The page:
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I've started to use extension methods to provide data layer functionality in our project. Our project is an MVC website using Code First Entity Framework. So, I've done things like this:

namespace OurProject.Models
{
    public class Project
    {
        public int ProjectId {get; set;}
        public string ProjectName {get; set;}
        public bool IsActive {get; set;}
    }

    public static partial class ProjectExtensions
    {
        public static IQueryable<Project> GetProjects(this IDbContext db)
        {
            return db.Project.Where(p => p.IsActive);
        }
    }
}

Then for ViewModels, I can do this:

namespace OurProject.Models.ViewModels
{
    public class ProjectViewModel
    {
        public int ProjectId {get; set;}
        public string ProjectName {get; set;}
        public string OtherProperty {get; set;}
        public bool IsActive {get; set;}
    }

    public static partial class ProjectExtensions
    {
        public static IQueryable<ProjectViewModel> GetProjectsFormatted(this IDbContext db)
        {
            return db.GetProjects()
                .Select(p => new ProjectViewModel{
                    ProjectId = p.ProjectId,
                    ProjectName = p.ProjectName,
                    OtherProperty = p.ProjectName + " Whatever",
                    IsActive = p.IsActive
                });
        }
    }
}

Is there any reason I shouldn't be doing this?

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  • \$\begingroup\$ Your dbContext may end up being inundated with a whole lot of methods making it hard to use?? \$\endgroup\$ – dreza Mar 30 '16 at 22:58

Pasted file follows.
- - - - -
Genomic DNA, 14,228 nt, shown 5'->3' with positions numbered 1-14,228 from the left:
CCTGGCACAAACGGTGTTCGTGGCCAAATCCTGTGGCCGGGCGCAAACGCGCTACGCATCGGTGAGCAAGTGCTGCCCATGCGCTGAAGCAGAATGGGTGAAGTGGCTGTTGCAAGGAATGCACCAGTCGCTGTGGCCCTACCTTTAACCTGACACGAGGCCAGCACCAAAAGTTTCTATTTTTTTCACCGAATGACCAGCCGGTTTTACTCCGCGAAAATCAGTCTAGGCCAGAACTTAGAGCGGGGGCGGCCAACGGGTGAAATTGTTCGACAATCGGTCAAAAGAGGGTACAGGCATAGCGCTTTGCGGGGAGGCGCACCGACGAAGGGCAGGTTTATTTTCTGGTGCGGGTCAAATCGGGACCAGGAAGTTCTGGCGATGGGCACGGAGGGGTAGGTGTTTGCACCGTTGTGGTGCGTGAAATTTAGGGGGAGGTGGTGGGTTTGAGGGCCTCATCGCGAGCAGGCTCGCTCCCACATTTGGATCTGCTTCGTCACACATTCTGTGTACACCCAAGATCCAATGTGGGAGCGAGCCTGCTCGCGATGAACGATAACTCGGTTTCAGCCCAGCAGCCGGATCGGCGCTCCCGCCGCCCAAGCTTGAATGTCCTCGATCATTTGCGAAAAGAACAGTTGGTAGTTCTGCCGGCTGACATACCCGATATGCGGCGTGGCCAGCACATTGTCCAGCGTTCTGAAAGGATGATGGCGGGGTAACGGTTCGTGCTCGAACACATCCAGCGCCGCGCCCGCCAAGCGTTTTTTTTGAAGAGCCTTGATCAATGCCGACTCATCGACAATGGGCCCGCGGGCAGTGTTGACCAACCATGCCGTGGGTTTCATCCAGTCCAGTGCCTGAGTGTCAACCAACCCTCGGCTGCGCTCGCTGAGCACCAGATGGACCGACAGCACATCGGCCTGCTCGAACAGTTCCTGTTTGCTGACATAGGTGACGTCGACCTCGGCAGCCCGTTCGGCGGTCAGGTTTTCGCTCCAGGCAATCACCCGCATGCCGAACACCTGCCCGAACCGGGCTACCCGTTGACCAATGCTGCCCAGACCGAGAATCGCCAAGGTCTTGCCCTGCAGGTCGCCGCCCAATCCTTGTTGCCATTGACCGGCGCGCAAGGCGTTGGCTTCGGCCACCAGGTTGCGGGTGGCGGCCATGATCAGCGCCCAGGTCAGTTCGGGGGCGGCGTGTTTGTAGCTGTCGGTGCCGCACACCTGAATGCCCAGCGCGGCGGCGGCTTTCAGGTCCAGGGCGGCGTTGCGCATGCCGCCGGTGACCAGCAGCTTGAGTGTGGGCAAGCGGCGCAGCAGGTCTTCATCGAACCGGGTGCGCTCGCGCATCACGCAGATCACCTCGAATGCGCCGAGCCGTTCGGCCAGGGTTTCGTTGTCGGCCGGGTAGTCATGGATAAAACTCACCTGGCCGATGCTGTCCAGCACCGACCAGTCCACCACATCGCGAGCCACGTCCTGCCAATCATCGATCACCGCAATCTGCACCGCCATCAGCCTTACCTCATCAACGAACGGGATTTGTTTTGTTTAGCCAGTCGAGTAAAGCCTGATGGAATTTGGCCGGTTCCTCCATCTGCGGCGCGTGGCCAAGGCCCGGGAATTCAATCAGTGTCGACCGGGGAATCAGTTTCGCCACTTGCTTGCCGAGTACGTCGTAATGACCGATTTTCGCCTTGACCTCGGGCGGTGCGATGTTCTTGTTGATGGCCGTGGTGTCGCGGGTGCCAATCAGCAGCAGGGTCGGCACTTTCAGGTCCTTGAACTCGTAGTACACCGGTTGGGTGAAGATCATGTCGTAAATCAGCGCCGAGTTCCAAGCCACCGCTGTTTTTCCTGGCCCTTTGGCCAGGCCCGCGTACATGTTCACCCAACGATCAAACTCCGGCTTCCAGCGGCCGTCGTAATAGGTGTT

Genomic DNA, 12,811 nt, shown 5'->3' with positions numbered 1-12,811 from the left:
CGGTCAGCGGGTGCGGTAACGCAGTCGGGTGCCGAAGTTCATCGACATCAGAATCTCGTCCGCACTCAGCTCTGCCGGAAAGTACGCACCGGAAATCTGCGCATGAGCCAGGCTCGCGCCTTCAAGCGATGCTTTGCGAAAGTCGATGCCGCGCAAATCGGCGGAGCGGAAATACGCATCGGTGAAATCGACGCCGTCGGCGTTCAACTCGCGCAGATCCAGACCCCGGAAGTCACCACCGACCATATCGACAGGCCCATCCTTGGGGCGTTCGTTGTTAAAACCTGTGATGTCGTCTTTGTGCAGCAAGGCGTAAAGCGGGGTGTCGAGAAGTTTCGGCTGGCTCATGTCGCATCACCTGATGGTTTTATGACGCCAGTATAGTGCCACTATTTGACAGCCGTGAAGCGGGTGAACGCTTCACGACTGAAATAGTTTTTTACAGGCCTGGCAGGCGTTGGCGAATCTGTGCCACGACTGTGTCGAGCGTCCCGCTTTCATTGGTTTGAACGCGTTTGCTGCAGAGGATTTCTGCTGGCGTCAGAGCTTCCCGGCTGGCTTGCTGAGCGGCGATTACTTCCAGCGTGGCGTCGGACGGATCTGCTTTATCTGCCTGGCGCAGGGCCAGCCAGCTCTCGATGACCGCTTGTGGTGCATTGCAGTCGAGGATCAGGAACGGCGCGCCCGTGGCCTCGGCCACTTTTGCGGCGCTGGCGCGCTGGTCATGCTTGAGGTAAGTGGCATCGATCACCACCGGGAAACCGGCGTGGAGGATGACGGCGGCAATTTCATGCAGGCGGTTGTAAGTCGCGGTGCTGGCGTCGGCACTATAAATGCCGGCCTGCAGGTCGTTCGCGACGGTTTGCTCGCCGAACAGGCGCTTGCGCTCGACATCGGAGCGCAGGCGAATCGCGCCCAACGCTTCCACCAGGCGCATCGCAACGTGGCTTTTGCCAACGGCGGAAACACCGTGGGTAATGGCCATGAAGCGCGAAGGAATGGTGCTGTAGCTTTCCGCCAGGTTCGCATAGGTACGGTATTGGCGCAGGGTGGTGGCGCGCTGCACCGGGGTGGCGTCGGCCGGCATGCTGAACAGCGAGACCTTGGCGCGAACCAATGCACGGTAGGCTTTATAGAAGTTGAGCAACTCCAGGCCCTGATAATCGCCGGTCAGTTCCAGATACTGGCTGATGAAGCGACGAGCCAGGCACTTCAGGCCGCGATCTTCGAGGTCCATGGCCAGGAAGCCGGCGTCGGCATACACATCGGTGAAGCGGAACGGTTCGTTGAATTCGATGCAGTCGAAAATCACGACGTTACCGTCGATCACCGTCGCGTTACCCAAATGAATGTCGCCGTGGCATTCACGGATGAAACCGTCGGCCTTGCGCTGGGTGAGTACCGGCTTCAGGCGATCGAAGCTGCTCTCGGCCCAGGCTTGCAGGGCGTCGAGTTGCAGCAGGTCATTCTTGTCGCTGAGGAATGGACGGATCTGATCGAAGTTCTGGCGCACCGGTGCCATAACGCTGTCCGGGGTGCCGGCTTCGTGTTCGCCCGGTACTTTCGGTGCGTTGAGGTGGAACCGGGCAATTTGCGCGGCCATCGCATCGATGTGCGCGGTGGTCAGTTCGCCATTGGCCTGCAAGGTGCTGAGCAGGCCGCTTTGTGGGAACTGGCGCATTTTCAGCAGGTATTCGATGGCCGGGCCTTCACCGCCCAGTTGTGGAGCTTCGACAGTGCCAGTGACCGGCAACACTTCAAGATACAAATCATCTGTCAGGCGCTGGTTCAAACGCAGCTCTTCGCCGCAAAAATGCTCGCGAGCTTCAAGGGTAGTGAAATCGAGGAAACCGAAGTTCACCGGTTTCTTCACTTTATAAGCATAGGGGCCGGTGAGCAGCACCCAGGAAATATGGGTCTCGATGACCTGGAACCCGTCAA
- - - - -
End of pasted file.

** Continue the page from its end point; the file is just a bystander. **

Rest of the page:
• \$\begingroup\$ That's what I'm worried about. I can change it to this IDbSet<Project> project and then call it with dbContext.Project.GetProjectsFormatted(). But I have some extension methods that would have two separate LINQ queries. I would need to call out the DbContext twice, and I don't know if I can do that with the IDbSet<Project> method. \$\endgroup\$ – Mark Kenyon Mar 31 '16 at 13:04
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One file vs. many partials

My first comment is about the ProjectExtensions class itself. I would prefer keeping it together. If for any reason you want to make some consistent change in the extensions it's very hard to do that when they're scattered all over the place.

When to use extension methods

This is the main question: should I do this? My opinion: no. At least not to that extent.

When extension methods were unleashed in c# 3.0, the whole developer community (including me) went on a razzle with them and started creating extensions for just about anything. A bit like the days when text processors with more than one font entered the market. Suddenly we saw club bulletins appear that looked like (and violated) this:

1